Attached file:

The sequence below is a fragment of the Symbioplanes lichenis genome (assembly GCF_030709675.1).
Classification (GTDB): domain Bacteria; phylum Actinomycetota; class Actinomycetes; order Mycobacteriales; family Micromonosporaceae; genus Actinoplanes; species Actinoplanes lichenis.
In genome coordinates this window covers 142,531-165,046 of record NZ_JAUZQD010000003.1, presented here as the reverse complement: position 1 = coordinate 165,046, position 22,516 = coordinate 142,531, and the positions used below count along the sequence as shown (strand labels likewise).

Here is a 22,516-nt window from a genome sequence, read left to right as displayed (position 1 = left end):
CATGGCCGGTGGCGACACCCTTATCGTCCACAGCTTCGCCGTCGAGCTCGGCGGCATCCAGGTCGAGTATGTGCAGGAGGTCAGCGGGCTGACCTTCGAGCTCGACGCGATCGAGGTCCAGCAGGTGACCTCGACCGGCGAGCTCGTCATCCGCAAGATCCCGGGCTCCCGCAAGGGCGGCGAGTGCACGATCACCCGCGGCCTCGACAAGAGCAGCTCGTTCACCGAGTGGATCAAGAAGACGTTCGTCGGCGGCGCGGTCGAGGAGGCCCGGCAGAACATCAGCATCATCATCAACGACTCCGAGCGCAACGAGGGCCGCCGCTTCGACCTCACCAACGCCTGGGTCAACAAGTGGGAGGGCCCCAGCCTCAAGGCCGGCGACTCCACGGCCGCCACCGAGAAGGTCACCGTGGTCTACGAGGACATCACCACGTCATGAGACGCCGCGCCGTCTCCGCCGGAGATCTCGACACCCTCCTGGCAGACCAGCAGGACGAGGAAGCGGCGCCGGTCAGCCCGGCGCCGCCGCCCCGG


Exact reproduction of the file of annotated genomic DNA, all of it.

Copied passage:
The sequence below is a fragment of the Symbioplanes lichenis genome (assembly GCF_030709675.1).
Classification (GTDB): domain Bacteria; phylum Actinomycetota; class Actinomycetes; order Mycobacteriales; family Micromonosporaceae; genus Actinoplanes; species Actinoplanes lichenis.
In genome coordinates this window covers 142,531-165,046 of record NZ_JAUZQD010000003.1, presented here as the reverse complement: position 1 = coordinate 165,046, position 22,516 = coordinate 142,531, and the positions used below count along the sequence as shown (strand labels likewise).

Here is a 22,516-nt window from a genome sequence, read left to right as displayed (position 1 = left end):
CATGGCCGGTGGCGACACCCTTATCGTCCACAGCTTCGCCGTCGAGCTCGGCGGCATCCAGGTCGAGTATGTGCAGGAGGTCAGCGGGCTGACCTTCGAGCTCGACGCGATCGAGGTCCAGCAGGTGACCTCGACCGGCGAGCTCGTCATCCGCAAGATCCCGGGCTCCCGCAAGGGCGGCGAGTGCACGATCACCCGCGGCCTCGACAAGAGCAGCTCGTTCACCGAGTGGATCAAGAAGACGTTCGTCGGCGGCGCGGTCGAGGAGGCCCGGCAGAACATCAGCATCATCATCAACGACTCCGAGCGCAACGAGGGCCGCCGCTTCGACCTCACCAACGCCTGGGTCAACAAGTGGGAGGGCCCCAGCCTCAAGGCCGGCGACTCCACGGCCGCCACCGAGAAGGTCACCGTGGTCTACGAGGACATCACCACGTCATGAGACGCCGCGCCGTCTCCGCCGGAGATCTCGACACCCTCCTGGCAGACCAGCAGGACGAGGAAGCGGCGCCGGTCAGCCCGGCGCCGCCGCCCCGG